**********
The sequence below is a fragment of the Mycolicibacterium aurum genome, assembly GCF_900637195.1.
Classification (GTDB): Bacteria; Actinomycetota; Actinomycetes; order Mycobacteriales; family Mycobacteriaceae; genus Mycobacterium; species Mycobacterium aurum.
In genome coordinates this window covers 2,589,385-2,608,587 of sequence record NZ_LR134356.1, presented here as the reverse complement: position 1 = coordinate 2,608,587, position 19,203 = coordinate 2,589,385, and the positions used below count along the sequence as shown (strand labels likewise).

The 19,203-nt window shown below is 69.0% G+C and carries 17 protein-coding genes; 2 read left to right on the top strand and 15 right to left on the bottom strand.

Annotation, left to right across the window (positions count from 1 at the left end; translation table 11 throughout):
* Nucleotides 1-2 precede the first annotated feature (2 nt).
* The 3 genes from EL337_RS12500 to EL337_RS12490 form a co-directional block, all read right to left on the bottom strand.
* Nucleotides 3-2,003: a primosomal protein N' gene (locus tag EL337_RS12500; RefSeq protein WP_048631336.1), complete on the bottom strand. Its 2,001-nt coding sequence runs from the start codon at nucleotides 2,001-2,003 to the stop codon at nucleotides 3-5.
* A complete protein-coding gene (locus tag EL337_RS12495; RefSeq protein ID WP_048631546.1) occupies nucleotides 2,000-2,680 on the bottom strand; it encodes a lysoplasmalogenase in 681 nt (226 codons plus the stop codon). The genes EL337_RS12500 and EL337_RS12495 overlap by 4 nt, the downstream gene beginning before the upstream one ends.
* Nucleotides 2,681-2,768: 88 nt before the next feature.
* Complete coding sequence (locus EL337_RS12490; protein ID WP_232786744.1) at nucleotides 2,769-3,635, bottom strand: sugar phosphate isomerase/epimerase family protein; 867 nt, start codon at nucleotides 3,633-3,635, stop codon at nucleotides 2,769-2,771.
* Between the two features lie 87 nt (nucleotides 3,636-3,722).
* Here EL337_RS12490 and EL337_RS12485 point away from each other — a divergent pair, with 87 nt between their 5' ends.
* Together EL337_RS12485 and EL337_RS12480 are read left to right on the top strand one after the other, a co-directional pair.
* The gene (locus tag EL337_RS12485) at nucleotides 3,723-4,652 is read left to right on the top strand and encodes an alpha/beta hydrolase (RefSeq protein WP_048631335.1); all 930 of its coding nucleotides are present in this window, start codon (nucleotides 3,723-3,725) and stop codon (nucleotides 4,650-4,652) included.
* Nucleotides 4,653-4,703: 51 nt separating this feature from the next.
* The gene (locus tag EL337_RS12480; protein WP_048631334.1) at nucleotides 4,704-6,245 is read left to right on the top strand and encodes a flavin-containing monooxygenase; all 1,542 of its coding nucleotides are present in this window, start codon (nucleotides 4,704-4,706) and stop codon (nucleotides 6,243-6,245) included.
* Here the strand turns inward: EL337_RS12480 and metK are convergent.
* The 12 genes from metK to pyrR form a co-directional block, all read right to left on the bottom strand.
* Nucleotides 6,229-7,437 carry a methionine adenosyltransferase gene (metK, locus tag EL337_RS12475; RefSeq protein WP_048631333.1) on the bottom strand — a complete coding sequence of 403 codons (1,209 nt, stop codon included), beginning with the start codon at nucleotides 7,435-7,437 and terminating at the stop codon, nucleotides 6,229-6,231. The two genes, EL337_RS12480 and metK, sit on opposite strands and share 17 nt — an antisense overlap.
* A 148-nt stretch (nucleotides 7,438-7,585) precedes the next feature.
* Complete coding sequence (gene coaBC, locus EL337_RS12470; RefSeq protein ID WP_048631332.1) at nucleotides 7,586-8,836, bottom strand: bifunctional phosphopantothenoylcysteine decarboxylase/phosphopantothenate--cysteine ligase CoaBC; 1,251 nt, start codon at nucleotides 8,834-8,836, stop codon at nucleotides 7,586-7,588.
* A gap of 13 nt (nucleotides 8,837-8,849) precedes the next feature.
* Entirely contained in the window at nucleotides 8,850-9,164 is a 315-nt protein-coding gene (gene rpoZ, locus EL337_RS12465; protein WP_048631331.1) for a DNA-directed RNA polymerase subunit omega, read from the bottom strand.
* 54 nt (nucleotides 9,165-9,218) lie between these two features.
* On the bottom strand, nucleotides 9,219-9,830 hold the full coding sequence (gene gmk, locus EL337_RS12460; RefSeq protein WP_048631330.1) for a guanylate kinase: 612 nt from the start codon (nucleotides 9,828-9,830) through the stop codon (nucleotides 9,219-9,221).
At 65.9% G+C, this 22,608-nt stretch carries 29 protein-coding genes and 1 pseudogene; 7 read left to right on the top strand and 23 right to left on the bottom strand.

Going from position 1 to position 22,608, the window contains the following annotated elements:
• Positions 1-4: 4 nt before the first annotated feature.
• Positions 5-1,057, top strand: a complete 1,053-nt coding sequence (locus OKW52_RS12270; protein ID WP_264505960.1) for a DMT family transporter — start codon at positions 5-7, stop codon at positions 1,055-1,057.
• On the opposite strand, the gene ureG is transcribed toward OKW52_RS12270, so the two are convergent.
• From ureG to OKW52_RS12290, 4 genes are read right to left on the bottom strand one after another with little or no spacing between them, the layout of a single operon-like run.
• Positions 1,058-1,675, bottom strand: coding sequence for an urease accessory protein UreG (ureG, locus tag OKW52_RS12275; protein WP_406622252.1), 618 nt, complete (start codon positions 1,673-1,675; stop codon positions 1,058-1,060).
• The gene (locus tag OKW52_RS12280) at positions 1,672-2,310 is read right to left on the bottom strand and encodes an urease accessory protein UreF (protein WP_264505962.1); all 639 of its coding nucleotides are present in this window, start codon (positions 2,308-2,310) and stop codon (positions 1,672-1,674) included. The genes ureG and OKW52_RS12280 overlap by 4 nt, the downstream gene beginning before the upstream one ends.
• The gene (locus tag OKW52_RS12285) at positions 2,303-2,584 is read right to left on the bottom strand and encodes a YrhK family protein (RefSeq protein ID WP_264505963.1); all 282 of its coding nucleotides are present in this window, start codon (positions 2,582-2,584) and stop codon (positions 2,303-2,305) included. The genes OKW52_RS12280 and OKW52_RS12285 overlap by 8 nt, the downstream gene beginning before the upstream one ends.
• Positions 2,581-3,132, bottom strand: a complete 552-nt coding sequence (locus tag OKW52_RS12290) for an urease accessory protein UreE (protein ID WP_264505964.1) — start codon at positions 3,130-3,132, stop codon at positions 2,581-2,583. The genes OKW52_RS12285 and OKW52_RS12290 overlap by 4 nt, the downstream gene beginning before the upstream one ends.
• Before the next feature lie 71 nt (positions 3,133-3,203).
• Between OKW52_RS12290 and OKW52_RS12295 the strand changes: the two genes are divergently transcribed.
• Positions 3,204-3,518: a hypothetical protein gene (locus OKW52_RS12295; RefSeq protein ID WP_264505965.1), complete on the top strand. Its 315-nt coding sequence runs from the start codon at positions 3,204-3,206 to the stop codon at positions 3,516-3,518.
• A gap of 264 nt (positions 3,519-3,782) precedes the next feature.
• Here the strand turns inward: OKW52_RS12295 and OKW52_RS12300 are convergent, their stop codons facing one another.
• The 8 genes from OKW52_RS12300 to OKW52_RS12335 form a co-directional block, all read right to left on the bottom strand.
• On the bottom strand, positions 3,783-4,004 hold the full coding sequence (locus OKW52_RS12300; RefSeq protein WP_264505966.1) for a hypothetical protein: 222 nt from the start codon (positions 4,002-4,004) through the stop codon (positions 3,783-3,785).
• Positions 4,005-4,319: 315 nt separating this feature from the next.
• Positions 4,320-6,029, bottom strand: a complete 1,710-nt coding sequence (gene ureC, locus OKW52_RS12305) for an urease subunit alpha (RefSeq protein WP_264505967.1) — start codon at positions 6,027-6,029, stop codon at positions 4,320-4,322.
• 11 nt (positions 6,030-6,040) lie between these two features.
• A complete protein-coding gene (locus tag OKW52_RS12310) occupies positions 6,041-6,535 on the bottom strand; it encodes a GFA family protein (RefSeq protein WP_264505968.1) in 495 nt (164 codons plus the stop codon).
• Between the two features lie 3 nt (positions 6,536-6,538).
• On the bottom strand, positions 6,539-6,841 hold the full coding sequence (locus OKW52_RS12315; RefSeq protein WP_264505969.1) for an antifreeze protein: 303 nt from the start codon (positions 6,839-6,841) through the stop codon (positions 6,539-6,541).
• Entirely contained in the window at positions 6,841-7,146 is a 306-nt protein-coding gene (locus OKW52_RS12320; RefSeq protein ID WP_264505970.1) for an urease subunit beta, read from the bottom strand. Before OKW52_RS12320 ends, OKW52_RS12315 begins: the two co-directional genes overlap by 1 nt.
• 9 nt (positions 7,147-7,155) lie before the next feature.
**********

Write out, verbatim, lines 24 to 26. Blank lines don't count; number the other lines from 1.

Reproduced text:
* Entirely contained in the window at nucleotides 8,850-9,164 is a 315-nt protein-coding gene (gene rpoZ, locus EL337_RS12465; protein WP_048631331.1) for a DNA-directed RNA polymerase subunit omega, read from the bottom strand.
* 54 nt (nucleotides 9,165-9,218) lie between these two features.
* On the bottom strand, nucleotides 9,219-9,830 hold the full coding sequence (gene gmk, locus EL337_RS12460; RefSeq protein WP_048631330.1) for a guanylate kinase: 612 nt from the start codon (nucleotides 9,828-9,830) through the stop codon (nucleotides 9,219-9,221).